If you choose Weekly, then you would plan your menu for 1 week, to last you until the next shopping day.  The same applies for monthly, etc.

Can I include vegetarian meals in my plan?
If your husband or children have never eaten a main meal without meat before, start with 1 vegetarian meal a week.  This is the most cost-effective and eco-friendly way to eat, not to mention the health aspects!

Do I want to plan my menu based on a repeating pattern or theme?
Some find it simplest to plan Mondays - pasta, Tuesdays - lentils, Wednesday - sausage, etc.
Some families like to know that they get the same dish once a week.  Personally, I prefer to experiment and try out different recipes all the time.  This can have its negatives too - sometimes Dad will ask for a certain dish again and I can't remember what recipe he's talking about :-)  When I get a new recipe book, I sometimes use it as my theme for menu-planning.  That way I get to try out the new recipes and test them on my family.  Good ones get 3 XXX written next to them, recipes that are so-so get 2 XX and ones that I'll never make again get 1 X.  I've found this system works well over the years as I can now pick up any of my recipes books and quickly find a recipe that I know everyone loves.  If most of the recipes in the book get 2 or 1 X, then I pass the book on to someone else or donate it back to the charity shop!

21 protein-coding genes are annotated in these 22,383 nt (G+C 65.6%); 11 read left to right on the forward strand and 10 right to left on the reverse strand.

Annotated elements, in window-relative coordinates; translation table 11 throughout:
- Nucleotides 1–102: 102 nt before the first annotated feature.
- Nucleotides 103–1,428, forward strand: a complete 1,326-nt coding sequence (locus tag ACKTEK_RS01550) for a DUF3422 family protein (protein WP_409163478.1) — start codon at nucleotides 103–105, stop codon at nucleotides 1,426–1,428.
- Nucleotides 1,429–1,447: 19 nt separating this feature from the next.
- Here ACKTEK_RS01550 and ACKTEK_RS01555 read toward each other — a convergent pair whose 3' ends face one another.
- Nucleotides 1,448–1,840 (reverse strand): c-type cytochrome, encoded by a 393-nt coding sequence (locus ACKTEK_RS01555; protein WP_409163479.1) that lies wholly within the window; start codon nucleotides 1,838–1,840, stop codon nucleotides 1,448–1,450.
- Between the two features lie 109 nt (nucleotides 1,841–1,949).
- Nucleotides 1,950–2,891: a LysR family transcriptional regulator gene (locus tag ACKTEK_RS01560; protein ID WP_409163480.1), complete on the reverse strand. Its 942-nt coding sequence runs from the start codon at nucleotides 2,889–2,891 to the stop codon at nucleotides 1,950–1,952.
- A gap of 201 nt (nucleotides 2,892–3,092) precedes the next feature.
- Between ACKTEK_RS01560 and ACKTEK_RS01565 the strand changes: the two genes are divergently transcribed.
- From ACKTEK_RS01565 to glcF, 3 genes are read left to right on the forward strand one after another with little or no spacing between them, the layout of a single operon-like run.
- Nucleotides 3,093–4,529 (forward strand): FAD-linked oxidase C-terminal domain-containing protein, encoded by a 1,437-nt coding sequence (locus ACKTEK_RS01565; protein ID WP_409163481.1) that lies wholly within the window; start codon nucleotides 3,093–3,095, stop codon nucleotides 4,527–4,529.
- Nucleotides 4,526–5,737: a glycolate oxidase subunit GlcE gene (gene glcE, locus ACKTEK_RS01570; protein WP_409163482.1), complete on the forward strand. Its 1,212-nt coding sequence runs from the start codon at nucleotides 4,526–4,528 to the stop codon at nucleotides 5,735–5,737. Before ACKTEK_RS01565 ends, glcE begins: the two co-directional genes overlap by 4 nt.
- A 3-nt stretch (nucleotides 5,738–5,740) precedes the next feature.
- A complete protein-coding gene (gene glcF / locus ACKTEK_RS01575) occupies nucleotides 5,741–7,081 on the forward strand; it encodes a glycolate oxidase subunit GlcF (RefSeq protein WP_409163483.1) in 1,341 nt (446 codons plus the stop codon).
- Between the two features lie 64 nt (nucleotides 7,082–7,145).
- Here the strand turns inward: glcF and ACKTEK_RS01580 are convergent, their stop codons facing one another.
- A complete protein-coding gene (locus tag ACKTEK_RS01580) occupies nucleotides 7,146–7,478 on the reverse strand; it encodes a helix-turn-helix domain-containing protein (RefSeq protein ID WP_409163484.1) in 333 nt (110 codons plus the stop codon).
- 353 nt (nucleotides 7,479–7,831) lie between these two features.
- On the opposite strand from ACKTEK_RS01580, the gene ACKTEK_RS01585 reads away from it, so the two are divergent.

Having different themes can make meal-planning fun.  Some themes you could try are Countries (Italian, French, etc.), Celebrity Chefs (Jamie Oliver, etc), Vegetable in Season (Tomatoes, pumpkins, etc) and so on.  Be Creative!

What kind of meat/fish/poultry will we eat, and how often?